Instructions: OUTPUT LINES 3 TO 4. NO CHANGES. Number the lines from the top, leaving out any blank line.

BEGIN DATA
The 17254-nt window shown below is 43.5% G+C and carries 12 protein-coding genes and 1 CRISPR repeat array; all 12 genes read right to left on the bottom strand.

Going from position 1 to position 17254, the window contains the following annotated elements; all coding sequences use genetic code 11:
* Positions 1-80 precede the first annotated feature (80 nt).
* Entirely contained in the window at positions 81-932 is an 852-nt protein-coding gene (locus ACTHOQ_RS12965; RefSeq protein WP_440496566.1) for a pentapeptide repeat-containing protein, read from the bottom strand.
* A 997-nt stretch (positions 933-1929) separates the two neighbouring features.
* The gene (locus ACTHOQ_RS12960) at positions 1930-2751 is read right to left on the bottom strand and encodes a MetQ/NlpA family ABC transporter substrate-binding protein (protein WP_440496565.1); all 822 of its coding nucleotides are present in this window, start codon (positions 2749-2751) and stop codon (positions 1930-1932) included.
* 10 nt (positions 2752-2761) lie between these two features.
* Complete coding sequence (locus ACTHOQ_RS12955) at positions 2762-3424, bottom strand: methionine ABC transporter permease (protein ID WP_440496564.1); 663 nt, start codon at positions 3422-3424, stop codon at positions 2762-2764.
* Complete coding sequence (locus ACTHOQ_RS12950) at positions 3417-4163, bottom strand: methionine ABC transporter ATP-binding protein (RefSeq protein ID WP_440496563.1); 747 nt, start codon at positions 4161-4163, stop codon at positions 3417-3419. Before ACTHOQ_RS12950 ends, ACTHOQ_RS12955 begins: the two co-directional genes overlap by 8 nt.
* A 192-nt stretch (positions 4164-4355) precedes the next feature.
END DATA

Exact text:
* Positions 1-80 precede the first annotated feature (80 nt).
* Entirely contained in the window at positions 81-932 is an 852-nt protein-coding gene (locus ACTHOQ_RS12965; RefSeq protein WP_440496566.1) for a pentapeptide repeat-containing protein, read from the bottom strand.